However, not all department heads or employees subscribe to his notion of making lifelong learning a priority.
One anonymous senior Microsoft executive said: “Middle management is a vital layer in the company that needs to embrace, live and breathe company culture. The most impressionable hires at Microsoft report to this layer and get all their day-to-day messages and culture examples from there. Yet when there is even the slightest lack of buy-in, all the culture messages from the top get corrupted,” she explained.
Values that strengthen recruitment
Forward-thinking companies, realising that culture can no longer run on auto-pilot, are going back to the drawing board to define a unified set of values to steer employee efforts and strengthen the recruitment process.
Australia-based software giant Atlassian completely reframed its recruitment approach, moving away from culture fit to the more objective ‘values fit’.
The company wanted to build a culture where everyone can bring “their truest, most authentic selves to work”.
Atlassian recognised that values need to be “worth living” for employees to embrace them and be inspired by them. They also acknowledge that people can hold similar values while exhibiting vastly different personalities, which, over time, de-homogenises a company’s culture.
Atlassian Co-founder and Co-CEO Mike Cannon-Brookes says: “Our values are our attempt at hiring people with the attributes we want. We understand that even if their skills, job roles, or industries change, the fundamental base attributes of how they treat the world, other people, and their customers won’t change.”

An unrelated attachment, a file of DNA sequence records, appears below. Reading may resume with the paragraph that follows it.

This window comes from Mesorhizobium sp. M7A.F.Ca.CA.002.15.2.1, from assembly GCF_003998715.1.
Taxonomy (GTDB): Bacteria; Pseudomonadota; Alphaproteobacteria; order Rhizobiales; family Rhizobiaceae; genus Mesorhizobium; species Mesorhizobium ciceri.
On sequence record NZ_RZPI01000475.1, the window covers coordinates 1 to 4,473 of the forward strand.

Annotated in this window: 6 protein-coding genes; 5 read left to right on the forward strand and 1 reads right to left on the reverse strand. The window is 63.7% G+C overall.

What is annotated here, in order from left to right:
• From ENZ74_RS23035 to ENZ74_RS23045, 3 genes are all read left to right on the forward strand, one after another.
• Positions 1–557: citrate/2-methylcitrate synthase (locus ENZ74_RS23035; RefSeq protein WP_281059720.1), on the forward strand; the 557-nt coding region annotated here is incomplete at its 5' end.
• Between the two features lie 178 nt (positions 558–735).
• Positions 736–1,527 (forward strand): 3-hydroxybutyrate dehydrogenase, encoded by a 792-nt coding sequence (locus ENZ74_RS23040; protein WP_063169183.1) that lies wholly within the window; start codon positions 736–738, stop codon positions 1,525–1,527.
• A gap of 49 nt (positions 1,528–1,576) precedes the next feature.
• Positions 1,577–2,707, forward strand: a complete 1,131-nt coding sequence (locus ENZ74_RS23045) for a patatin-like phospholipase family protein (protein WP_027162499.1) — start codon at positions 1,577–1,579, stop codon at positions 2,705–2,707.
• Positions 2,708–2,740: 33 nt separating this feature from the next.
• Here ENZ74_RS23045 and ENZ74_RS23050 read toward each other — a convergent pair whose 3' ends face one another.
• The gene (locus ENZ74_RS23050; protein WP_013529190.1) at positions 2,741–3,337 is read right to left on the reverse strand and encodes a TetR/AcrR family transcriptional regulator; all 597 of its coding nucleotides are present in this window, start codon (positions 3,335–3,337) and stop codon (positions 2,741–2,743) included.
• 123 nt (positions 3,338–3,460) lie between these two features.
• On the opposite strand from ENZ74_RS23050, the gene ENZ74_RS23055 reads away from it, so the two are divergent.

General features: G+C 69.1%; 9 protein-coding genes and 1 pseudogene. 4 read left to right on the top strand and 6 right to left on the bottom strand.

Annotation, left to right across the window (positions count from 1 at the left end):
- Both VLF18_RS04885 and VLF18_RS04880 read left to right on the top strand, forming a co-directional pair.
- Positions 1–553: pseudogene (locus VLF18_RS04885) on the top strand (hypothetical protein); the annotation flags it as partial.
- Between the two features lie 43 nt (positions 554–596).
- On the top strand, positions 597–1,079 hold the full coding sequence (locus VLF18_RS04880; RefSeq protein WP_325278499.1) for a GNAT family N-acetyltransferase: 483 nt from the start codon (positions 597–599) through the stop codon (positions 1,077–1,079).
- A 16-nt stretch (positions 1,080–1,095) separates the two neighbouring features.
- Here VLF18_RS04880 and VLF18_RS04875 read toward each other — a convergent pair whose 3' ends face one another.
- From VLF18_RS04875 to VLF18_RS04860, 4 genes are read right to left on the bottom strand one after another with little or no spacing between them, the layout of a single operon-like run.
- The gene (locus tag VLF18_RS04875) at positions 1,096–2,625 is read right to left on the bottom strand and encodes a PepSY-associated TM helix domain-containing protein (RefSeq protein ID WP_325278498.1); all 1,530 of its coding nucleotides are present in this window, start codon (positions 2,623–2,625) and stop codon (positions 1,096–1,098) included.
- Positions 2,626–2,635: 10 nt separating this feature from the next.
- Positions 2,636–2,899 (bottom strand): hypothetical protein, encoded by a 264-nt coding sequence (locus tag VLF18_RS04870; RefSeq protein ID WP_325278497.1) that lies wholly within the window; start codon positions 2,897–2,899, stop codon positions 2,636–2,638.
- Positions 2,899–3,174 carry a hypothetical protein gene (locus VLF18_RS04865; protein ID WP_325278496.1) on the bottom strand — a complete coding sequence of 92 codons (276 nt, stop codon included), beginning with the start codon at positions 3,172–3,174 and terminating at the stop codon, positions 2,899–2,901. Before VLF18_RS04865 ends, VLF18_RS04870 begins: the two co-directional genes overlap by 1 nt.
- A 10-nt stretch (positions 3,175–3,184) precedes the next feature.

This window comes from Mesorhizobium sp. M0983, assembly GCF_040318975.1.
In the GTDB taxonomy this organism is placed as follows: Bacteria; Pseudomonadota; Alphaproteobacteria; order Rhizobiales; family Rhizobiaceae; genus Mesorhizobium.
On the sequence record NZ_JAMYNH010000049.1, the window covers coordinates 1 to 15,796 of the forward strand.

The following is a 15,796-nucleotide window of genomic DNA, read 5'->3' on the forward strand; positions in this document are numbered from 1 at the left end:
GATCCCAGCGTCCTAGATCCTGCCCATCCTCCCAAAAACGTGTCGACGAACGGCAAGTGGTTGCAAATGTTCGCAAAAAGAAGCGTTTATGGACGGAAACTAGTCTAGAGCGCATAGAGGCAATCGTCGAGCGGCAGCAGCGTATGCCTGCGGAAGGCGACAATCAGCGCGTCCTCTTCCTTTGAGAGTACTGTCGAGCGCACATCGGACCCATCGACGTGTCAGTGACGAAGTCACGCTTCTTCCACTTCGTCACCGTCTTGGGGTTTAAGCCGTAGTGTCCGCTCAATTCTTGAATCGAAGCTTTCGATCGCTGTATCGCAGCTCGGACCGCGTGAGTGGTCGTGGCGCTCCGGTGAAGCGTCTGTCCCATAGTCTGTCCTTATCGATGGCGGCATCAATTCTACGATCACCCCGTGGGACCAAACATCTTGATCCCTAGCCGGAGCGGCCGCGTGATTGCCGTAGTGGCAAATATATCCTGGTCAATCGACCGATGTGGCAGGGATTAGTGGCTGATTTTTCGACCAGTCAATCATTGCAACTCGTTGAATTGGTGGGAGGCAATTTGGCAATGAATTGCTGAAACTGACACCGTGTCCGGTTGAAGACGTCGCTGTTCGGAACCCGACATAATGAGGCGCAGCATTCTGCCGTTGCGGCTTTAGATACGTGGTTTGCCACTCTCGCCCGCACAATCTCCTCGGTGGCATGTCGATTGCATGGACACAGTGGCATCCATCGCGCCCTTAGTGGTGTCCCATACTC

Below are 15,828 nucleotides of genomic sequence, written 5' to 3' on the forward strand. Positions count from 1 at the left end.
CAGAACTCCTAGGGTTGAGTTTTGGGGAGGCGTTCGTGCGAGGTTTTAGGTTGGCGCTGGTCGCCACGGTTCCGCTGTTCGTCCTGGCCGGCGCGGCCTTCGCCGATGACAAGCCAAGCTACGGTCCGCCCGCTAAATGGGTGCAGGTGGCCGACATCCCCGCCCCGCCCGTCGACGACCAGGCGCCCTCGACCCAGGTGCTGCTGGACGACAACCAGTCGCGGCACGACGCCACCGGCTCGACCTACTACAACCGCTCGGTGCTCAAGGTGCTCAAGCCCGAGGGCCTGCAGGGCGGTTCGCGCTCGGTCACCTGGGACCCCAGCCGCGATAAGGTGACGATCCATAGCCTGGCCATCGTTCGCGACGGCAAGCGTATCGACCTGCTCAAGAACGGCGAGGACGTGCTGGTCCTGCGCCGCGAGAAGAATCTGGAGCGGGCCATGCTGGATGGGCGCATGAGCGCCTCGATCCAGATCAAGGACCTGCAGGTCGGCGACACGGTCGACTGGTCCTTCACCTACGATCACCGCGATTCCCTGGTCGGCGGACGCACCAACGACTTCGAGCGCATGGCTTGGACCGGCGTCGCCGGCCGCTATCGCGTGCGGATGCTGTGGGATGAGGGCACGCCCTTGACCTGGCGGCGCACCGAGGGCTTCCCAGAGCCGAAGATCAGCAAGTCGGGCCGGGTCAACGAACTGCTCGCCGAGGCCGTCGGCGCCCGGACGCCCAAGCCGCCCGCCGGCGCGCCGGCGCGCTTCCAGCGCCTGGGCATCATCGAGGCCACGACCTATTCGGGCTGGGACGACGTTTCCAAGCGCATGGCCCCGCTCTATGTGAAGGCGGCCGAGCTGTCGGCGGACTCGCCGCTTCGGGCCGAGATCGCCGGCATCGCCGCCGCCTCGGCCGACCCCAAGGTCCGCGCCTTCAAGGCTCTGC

Atlassian pursued a complete redesign of their interview process, beginning with internal focus groups to identify which behaviours signal values alignment versus misalignment.
Another important change was selecting and training designated ‘values-fit’ interviewers on topics like structured interviewing and unconscious bias. Interviewers were balanced across demographics, job role, and geography and deliberately chosen to not be experts in the job a candidate is applying for, to ensure objectivity. Finally, the values interview carries significant weight in the recruitment process; poor results amount to a veto.
Atlassian saw a marked improvement in overall diversity with the percentage of female leaders and women in technical roles, both increasing year on year. The company recognised that as a business grows and changes, so will its culture. But “a strong set of shared values lets you flex and adapt and roll with the changes,” according to Cannon-Brookes.
When the core values that underpin company culture are clearly defined, it empowers hiring managers to identify candidates who will be a culture add, not just a culture fit, which can often lead to too many like-minded employees and complacency.
Culture add can lead to unique skills, viewpoints, and ultimately innovation.
It’s a concept that’s now embedded in the recruitment approaches at several top-tier firms. Adobe calls it “culture complement”, while IDEO refers to it as “cultural contribution”. No doubt, it’s a concept that will see further refinement and broader acceptance as the benefits become clearer.
This article is from the latest ‘Culture’ edition of the Odgers Berndtson global magazine, OBSERVE.